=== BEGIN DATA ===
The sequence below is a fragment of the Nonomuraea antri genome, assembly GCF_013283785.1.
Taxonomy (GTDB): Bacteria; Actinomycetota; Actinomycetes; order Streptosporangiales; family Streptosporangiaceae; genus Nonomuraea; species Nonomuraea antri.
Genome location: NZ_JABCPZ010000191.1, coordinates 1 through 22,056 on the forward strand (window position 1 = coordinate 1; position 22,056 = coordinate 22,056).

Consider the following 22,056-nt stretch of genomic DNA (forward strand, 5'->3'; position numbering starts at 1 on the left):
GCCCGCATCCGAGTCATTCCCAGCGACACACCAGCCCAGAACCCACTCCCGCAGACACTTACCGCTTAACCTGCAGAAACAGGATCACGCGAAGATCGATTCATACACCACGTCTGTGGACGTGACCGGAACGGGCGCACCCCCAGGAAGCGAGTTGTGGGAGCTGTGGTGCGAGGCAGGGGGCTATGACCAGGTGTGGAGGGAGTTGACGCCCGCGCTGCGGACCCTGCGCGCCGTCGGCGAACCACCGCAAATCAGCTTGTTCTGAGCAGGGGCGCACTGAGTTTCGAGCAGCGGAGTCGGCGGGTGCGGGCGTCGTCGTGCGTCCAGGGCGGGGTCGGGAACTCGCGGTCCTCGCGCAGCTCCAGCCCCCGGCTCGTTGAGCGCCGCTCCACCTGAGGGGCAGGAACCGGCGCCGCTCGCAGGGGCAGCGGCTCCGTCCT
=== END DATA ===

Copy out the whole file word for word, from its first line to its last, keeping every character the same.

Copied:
The sequence below is a fragment of the Nonomuraea antri genome, assembly GCF_013283785.1.
Taxonomy (GTDB): Bacteria; Actinomycetota; Actinomycetes; order Streptosporangiales; family Streptosporangiaceae; genus Nonomuraea; species Nonomuraea antri.
Genome location: NZ_JABCPZ010000191.1, coordinates 1 through 22,056 on the forward strand (window position 1 = coordinate 1; position 22,056 = coordinate 22,056).

Consider the following 22,056-nt stretch of genomic DNA (forward strand, 5'->3'; position numbering starts at 1 on the left):
GCCCGCATCCGAGTCATTCCCAGCGACACACCAGCCCAGAACCCACTCCCGCAGACACTTACCGCTTAACCTGCAGAAACAGGATCACGCGAAGATCGATTCATACACCACGTCTGTGGACGTGACCGGAACGGGCGCACCCCCAGGAAGCGAGTTGTGGGAGCTGTGGTGCGAGGCAGGGGGCTATGACCAGGTGTGGAGGGAGTTGACGCCCGCGCTGCGGACCCTGCGCGCCGTCGGCGAACCACCGCAAATCAGCTTGTTCTGAGCAGGGGCGCACTGAGTTTCGAGCAGCGGAGTCGGCGGGTGCGGGCGTCGTCGTGCGTCCAGGGCGGGGTCGGGAACTCGCGGTCCTCGCGCAGCTCCAGCCCCCGGCTCGTTGAGCGCCGCTCCACCTGAGGGGCAGGAACCGGCGCCGCTCGCAGGGGCAGCGGCTCCGTCCT